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With the coronavirus crisis and President Vladimir Putin’s push for the option of seeking two more terms, as well as planning for the postponed Victory Day military parade, the Kremlin seemed to turn its attention inward in the past few weeks and months.
And after a weeklong vote that was marred by criticism and fraud claims cemented the constitutional changes, the authorities have been busy trying to tamp down anger over the prospect of Putin potentially remaining president until 2036 and, evidence suggests, to establish tighter control in preparation for the coming years amid what promises to be persistent political uncertainty.
But a series of events, reports, and accusations have come as a stark reminder of the Russian state’s assertive actions abroad, from military operations in the Middle East and alleged election-meddling in the West to the search for a COVID-19 vaccine.
Over the past two years, Putin’s falling poll ratings and the country's troubling economic developments have led to speculation that the Kremlin might take some big, aggressive step beyond its borders in hopes of a new “Crimea bump” – a reference to the surge of popularity the president enjoyed when Russia sent in troops and seized control of the Black Sea peninsula from Ukraine in 2014.
That hasn’t happened.
For example, despite a comment in which Putin said that nations splitting from the disintegrating Soviet Union took “a huge amount of Russian land” with them and suggested they should have left without these “gifts from the Russian people” -- a remark that may have seemed both chilling and off base to many in former Soviet republics other than Russia, which was one of the engineers of the 1991 breakup of the U.S.S.R. – Moscow has made no apparent move to encroach physically on Belarus or Kazakhstan or to help the separatists it backs in eastern Ukraine push westward and take control of more territory.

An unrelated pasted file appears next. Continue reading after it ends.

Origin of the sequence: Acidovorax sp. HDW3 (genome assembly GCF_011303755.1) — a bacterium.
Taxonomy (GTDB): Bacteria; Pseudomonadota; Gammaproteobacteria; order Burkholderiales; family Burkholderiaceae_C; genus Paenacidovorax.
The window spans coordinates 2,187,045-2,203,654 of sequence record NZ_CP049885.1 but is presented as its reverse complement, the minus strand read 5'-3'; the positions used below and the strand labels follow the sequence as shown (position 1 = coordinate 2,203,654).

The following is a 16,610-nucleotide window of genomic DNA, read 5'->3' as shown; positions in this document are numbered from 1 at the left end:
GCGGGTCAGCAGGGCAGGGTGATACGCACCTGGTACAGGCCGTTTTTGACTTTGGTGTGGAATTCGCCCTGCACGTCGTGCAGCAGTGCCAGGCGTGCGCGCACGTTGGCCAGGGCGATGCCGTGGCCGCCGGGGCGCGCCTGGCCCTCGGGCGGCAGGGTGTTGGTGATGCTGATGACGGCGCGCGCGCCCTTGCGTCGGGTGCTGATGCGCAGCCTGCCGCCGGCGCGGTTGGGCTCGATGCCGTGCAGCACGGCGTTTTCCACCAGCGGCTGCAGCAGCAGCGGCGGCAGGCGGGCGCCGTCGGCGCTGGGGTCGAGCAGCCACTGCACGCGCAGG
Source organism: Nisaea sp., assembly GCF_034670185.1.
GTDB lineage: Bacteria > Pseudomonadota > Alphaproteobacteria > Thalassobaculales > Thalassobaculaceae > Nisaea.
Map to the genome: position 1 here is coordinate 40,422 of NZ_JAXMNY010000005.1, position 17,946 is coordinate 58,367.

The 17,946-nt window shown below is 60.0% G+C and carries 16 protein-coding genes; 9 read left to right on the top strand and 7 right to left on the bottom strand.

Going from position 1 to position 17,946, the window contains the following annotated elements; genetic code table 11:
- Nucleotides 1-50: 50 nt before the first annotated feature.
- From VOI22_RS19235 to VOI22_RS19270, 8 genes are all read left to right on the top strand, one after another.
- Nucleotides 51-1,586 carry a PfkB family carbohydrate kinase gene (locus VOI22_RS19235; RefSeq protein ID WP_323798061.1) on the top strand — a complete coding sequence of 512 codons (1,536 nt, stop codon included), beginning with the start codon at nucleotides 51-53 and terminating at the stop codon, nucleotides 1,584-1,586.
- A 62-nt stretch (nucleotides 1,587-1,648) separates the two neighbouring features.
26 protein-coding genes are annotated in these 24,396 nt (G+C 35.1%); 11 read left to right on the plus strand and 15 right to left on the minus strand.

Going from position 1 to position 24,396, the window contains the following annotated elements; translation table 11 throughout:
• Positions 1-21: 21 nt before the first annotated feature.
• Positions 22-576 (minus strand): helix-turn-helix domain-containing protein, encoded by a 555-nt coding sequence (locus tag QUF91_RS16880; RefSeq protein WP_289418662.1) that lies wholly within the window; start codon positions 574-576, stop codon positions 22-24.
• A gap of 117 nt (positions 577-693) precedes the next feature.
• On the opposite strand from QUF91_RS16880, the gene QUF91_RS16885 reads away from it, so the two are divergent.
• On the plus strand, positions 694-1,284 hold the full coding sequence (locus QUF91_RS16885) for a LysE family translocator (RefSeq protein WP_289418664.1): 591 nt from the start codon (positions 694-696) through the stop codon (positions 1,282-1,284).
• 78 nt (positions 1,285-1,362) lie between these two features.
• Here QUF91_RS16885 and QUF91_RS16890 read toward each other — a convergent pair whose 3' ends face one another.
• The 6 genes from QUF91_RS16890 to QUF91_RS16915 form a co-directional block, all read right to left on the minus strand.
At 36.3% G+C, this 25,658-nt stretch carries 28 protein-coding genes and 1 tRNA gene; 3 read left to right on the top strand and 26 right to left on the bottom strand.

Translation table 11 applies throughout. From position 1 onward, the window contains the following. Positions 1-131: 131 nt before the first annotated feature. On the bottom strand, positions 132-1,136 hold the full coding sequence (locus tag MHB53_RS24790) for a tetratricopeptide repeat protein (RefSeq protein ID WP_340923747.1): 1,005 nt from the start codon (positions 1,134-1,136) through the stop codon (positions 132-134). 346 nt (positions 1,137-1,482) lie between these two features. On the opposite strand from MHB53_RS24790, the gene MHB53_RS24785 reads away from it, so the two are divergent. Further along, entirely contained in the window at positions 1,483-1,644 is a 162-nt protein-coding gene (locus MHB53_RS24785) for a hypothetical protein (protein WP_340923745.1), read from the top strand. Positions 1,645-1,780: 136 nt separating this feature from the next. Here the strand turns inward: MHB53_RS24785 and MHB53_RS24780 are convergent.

However, several developments in the past week have served to revive discussion of what the U.S. ambassador to the Organization for Security and Cooperation in Europe (OSCE), James Gilmore, said were “Russia’s actions…to undermine states’ freely chosen alliances and partnerships, disrupt democratic governance, fuel societal intolerance, impugn international support for independent civil society, and foment military insecurity.”
Power And Will
On July 15, the U.S. military command in Africa accused the Kremlin-connected military contractor Vagner Group of planting land mines and other explosive devices in Libya, where Moscow backs strongman Khalifa Haftar in the battle against the UN-recognized National Accord government, in violation of a UN arms embargo.
Vagner’s “irresponsible tactics are prolonging conflict and are responsible for the needless suffering and the deaths of innocent civilians,” U.S. Marine Corps Major General Bradford Gering, director of operations of the U.S. Africa Command, said in a statement. “Russia has the power to stop them, just not the will.”
On the same day, Secretary of State Mike Pompeo announced that the United States had imposed sanctions on three people and five companies connected to Yevgeny Prigozhin, the Kremlin-linked businessman who controls Vagner and an array of organizations that Western governments say conduct various forms of interference abroad, in an attempt to curb his “destabilizing global activity.”